Amy Park
Ed Ruscha's Every Building on the Sunset Strip, title page, 2016
Watercolor on paper
28 x 22 in (71.12 x 55.88 cm)
Amy Park
Ed Ruscha's Every Building on the Sunset Strip, #2, 2016
Watercolor on paper
28 x 22 in (71.12 x 55.88 cm)
Amy Park
Ed Ruscha's Every Building on the Sunset Strip, #10, 2016
Watercolor on paper
28 x 22 in (71.12 x 55.88 cm)
Amy Park
Ed Ruscha's Every Building on the Sunset Strip, #21, 2016
Watercolor on paper
28 x 22 in (71.12 x 55.88 cm)
Amy Park
Ed Ruscha's Every Building on the Sunset Strip, #38, 2016
Watercolor on paper
28 x 22 in (71.12 x 55.88 cm)
Amy Park
Ed Ruscha's Every Building on the Sunset Strip, #1, 2016
Watercolor on paper
28 x 22 in (71.12 x 55.88 cm)
Amy Park
Ed Ruscha's Every Building on the Sunset Strip, #6, 2016
Watercolor on paper
28 x 22 in (71.12 x 55.88 cm)
Amy Park
Ed Ruscha's Every Building on the Sunset Strip, #12, 2016
Watercolor on paper
28 x 22 in (71.12 x 55.88 cm)
Amy Park
Ed Ruscha's Every Building on the Sunset Strip, #15, 2016
Watercolor on paper
28 x 22 in (71.12 x 55.88 cm)
Amy Park
Ed Ruscha's Every Building on the Sunset Strip, #46, 2016
Watercolor on paper
28 x 22 in (71.12 x 55.88 cm)

Amy Park

Ed Ruscha’s “Every Building on the Sunset Strip”

November 17 – December 23, 2016

Morgan Lehman is pleased to present Amy Park’s Ed Ruscha's: Every Building on the Sunset Strip. This will be the artist’s third solo show with the gallery.

 

The year 2016 marks the fiftieth anniversary of the publication of Ed Ruscha’s twenty-five-foot-long accordion book, which remains one of the most iconic artist’s books of the past century. Park’s undertaking, to scale up and recreate every single page of Sunset Strip in watercolor, is equal parts homage to Ruscha, conceptual deconstruction of a historical document, and musing on the nature of the photographic image.

 

Today, the Sunset Strip is much like Times Square: filled with bright lights, excessive advertising, and tourists. However, in 1966 this mile-and-a-half stretch of West Hollywood was far sparser and quieter, a subject well suited to Ruscha’s austere yet pop-inflected vision. Park maintains the monochromatic color tones of the original black and white photography and consciously plays with the deadpan frontality that Ruscha brought into focus. The photographic sequence is not seamless, resulting in distinct breaks between images and lending Park’s watercolors a truly abstract quality as the viewer moves from piece to piece within the gallery space. In this sense, the installed work extends the notion that the images cannot be taken in all at once but must be seen sequentially, mimicking the way one might really experience the architecture while driving along the Sunset Boulevard.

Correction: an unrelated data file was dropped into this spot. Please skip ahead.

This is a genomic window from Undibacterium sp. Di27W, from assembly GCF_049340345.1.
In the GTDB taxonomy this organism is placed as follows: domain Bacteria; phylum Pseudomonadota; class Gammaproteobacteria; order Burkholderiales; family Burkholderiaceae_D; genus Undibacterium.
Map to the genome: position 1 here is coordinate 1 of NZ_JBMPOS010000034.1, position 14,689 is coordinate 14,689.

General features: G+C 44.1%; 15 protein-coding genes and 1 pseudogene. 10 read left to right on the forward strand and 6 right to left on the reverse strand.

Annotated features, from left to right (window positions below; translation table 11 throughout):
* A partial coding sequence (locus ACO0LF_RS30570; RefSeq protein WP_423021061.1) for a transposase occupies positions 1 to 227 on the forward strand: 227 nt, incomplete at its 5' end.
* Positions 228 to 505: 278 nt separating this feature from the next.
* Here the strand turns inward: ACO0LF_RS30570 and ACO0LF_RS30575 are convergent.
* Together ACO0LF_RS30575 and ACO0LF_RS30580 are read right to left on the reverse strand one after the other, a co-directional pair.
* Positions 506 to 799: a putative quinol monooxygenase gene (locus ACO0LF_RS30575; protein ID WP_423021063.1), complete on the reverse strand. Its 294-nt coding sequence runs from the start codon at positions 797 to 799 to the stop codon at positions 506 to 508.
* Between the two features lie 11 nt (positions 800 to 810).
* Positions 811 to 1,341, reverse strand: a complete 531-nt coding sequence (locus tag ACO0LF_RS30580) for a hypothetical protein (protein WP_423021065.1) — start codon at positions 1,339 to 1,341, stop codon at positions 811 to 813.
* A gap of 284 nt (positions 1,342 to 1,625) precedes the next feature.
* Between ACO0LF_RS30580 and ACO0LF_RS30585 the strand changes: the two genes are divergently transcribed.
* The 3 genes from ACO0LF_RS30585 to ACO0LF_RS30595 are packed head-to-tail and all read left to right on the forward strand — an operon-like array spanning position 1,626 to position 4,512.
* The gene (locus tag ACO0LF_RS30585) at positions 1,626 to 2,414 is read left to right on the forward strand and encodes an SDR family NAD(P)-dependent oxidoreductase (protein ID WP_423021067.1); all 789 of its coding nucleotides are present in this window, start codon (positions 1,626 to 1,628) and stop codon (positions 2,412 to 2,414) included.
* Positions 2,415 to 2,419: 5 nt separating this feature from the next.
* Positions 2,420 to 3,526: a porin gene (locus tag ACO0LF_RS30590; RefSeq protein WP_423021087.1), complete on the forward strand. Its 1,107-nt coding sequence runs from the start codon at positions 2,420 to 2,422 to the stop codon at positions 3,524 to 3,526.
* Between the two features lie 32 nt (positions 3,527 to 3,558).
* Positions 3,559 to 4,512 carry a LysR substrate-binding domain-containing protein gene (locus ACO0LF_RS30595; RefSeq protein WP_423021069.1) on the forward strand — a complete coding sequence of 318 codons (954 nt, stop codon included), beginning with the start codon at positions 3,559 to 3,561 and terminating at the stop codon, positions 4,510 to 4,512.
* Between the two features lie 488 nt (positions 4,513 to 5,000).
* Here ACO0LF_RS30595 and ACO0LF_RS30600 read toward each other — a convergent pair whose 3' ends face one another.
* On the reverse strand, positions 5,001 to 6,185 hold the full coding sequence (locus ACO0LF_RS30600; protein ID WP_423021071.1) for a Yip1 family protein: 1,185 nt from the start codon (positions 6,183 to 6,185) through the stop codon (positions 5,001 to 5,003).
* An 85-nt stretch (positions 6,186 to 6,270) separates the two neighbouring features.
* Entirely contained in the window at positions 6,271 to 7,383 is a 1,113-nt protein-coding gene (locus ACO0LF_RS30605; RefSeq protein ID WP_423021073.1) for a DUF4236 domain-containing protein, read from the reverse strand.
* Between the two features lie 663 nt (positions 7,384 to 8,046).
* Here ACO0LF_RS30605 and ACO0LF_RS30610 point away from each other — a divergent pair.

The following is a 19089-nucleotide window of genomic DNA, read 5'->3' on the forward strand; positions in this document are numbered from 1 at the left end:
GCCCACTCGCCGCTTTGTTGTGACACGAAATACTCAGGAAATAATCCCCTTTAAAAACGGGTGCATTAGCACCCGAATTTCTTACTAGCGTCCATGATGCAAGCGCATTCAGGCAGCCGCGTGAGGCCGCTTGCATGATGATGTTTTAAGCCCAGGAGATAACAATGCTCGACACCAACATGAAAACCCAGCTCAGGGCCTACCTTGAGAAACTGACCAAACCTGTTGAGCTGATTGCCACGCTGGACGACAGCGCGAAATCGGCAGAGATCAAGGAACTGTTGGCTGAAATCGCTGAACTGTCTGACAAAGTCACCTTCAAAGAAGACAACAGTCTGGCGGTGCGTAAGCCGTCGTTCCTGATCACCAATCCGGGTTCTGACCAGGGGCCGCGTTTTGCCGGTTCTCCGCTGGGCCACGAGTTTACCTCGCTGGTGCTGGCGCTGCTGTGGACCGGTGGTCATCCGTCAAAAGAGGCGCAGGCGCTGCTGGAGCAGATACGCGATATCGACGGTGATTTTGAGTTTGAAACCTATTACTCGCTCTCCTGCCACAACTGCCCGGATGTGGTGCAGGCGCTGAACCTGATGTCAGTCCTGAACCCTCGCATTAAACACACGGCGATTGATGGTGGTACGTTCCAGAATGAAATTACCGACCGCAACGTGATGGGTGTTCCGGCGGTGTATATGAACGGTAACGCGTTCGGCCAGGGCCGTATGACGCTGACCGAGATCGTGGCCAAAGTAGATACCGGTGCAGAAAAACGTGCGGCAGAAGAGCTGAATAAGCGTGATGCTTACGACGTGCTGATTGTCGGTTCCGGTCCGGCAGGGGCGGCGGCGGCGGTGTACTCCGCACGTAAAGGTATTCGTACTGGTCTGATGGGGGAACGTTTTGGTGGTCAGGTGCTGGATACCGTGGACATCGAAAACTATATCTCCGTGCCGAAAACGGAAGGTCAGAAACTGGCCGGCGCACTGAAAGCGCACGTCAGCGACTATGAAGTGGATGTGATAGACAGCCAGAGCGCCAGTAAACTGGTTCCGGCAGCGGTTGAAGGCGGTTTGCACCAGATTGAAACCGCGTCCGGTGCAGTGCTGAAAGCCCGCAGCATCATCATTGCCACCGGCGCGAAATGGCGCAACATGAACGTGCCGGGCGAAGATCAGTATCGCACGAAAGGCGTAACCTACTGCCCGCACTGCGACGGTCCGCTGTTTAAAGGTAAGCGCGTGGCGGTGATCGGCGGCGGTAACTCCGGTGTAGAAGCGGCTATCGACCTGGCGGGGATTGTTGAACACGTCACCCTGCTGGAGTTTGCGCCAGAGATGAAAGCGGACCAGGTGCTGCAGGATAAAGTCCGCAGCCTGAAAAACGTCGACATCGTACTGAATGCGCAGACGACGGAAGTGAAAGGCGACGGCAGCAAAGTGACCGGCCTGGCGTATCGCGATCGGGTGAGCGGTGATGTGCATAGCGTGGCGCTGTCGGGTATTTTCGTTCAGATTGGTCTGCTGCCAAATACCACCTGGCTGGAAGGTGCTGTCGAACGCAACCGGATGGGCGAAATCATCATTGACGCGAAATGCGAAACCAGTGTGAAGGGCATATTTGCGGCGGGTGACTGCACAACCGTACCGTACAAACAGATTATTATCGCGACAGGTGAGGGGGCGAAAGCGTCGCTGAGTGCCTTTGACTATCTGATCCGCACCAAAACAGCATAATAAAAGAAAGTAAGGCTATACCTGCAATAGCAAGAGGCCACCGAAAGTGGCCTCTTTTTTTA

Ultimately, this project links back to Park’s main concerns in the studio: finding her muse in the photographic, proposing that the abstract does exist in various modes of representation both mechanical and handmade, and delighting in the fastidious labor of the translation from eye to hand, and hand to eye.

 

Amy Park was born in 1977 in Wisconsin. She received a BFA in 1999 and an MFA in 2003 from the University of Wisconsin-Madison, and also studied at the School of the Art Institute of Chicago and Ox-Bow Summer Art School. She was a recipient of a Marie Walsh Sharpe Space Program Award in 2007-2008, and an Artist-In-Residence at the Serenbe Institute in 2012. Her work has been exhibited widely in the US, including Morgan Lehman Gallery, New York, NY; Steven Harvey Fine Art Projects, New York, NY; The Suburban, Oak Park, IL; at Project Row House, Houston, TX; The Poor Farm Experiment, Manawa, WI; and Kopeikin Gallery, Los Angeles, CA. Her work is in the permanent collections of Fidelity Investments; The Cleveland Clinic; Deloitte and Touche USA; Microsoft Corporation; The College of DuPage; and Drawing Center’s Artist Archive at the Museum of Modern Art. She lives and works in Long Island City, NY. 

Press

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Blouin ArtInfo Ed Ruscha’s Iconic ‘Sunset Strip’ Turns 50